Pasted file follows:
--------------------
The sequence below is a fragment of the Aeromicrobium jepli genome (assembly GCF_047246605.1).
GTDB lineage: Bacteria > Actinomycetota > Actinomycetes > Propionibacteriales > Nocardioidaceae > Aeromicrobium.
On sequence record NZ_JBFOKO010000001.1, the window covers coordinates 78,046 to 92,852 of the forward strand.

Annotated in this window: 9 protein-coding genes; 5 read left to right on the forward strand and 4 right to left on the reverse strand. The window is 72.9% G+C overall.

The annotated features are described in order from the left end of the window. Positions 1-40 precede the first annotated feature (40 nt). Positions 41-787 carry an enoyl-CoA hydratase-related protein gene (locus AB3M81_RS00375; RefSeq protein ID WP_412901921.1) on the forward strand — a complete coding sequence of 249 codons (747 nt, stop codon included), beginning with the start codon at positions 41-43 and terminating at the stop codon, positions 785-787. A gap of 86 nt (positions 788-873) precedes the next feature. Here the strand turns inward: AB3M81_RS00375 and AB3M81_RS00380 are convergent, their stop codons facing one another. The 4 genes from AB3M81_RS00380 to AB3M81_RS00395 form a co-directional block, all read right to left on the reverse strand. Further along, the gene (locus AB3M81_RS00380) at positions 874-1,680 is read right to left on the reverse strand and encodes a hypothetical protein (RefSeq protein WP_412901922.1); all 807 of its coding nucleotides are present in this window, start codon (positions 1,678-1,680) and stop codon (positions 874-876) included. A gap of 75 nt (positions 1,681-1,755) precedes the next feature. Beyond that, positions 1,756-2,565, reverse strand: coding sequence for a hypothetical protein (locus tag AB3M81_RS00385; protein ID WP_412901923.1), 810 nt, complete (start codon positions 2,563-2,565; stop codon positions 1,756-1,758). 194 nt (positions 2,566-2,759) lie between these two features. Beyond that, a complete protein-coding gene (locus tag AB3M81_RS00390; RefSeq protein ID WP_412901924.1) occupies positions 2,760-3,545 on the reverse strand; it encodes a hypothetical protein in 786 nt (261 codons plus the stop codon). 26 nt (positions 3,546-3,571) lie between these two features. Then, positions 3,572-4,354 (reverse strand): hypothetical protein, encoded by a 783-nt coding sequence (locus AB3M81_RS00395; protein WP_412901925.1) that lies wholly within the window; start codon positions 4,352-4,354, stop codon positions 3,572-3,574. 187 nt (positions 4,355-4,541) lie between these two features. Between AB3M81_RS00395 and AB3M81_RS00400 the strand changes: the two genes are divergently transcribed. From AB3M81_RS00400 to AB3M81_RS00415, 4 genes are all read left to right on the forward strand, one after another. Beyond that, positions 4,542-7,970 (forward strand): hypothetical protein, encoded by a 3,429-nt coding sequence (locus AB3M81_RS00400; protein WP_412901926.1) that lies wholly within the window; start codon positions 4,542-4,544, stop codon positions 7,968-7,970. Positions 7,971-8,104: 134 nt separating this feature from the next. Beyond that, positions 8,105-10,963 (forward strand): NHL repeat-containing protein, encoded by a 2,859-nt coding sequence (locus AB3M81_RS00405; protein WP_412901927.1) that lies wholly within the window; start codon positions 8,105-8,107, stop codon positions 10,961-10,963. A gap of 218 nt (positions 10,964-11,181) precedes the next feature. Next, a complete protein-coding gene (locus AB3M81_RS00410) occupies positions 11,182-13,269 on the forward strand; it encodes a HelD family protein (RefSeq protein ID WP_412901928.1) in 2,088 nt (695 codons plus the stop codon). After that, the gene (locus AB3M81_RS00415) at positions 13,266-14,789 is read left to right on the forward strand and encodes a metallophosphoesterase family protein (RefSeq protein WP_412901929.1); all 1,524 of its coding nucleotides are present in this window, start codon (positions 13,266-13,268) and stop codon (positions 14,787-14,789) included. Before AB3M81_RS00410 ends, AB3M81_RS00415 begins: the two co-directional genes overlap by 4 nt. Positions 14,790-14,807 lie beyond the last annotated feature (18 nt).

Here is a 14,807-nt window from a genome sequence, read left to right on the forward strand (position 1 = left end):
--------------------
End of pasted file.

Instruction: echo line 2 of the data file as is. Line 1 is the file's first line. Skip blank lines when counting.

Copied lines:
GTDB lineage: Bacteria > Actinomycetota > Actinomycetes > Propionibacteriales > Nocardioidaceae > Aeromicrobium.